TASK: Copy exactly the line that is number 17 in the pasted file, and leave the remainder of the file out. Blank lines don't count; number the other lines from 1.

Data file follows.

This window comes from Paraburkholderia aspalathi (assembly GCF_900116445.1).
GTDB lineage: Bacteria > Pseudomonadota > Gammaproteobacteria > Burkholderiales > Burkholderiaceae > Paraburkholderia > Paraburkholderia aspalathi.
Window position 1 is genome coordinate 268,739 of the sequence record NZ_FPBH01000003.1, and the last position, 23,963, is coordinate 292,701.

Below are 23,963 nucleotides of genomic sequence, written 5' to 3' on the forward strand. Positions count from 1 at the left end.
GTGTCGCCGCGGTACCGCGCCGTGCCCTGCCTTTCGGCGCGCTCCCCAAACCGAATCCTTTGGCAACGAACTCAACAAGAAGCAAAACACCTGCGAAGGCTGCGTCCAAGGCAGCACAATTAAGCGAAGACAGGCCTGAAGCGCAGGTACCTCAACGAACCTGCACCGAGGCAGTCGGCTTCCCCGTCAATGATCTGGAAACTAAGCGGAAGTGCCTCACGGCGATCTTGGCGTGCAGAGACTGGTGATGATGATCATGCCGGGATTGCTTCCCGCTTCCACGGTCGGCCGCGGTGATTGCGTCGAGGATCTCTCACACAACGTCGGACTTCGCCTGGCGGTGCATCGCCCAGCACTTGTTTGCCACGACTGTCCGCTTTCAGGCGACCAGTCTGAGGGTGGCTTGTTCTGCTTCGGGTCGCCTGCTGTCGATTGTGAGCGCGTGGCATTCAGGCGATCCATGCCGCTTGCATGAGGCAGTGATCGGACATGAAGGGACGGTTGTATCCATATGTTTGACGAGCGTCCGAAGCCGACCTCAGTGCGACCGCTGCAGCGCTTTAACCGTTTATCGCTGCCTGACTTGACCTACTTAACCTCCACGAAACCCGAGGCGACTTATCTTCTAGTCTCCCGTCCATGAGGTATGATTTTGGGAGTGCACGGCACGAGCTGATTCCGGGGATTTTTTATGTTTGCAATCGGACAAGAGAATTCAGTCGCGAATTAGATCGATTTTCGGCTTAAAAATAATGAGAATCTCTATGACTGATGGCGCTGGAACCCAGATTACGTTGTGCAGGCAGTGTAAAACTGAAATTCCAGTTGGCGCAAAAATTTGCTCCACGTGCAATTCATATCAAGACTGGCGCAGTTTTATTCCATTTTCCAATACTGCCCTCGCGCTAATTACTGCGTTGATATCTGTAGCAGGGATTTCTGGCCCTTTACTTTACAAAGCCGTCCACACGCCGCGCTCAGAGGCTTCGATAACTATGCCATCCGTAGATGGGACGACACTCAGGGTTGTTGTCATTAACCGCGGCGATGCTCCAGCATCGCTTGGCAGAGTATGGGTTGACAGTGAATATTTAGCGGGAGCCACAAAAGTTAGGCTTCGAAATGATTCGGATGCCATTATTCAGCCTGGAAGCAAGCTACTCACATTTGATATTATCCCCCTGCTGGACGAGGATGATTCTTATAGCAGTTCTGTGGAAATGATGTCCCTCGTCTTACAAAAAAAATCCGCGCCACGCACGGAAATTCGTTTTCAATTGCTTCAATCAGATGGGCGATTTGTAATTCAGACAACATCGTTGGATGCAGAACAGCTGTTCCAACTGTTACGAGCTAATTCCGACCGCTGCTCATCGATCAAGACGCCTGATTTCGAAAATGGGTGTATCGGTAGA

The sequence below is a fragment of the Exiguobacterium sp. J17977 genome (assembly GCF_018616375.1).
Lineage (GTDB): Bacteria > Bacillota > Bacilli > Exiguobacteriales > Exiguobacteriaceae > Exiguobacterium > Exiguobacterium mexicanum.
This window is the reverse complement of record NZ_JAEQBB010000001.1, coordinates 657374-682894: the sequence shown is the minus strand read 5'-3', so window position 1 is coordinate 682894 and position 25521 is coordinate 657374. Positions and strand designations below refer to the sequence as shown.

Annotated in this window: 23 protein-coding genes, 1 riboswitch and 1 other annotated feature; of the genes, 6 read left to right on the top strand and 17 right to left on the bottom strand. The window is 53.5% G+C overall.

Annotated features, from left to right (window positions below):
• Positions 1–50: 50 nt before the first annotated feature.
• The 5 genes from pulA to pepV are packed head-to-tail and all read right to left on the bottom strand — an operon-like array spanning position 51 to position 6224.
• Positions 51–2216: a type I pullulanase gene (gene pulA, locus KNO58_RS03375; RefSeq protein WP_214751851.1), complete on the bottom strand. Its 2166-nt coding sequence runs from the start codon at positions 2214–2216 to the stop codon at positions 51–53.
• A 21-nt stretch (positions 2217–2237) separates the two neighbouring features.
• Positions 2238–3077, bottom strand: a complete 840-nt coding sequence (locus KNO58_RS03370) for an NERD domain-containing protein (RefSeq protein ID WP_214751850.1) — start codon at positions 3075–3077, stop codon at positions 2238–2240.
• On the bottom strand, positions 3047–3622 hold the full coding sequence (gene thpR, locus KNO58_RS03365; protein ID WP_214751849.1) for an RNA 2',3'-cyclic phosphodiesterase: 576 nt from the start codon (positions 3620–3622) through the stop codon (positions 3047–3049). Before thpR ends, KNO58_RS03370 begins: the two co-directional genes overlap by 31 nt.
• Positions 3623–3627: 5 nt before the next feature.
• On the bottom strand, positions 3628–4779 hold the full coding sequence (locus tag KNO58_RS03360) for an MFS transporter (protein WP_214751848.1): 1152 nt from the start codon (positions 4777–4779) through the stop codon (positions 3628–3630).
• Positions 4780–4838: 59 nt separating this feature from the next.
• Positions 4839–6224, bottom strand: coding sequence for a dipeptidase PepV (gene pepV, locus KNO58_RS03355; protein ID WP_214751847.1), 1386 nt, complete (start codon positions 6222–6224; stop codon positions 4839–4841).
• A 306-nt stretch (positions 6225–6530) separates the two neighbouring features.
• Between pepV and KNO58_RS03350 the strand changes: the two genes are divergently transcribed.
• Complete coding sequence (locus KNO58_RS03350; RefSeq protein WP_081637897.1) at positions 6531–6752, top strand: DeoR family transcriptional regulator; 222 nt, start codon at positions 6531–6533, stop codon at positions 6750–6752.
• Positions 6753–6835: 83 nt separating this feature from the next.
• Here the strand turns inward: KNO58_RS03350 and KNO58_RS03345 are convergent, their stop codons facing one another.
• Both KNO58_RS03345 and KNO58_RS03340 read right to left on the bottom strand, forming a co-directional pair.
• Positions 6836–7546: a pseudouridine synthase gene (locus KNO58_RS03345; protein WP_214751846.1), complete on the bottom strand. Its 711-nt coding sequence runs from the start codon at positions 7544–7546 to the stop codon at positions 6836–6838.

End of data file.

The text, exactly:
• Positions 3623–3627: 5 nt before the next feature.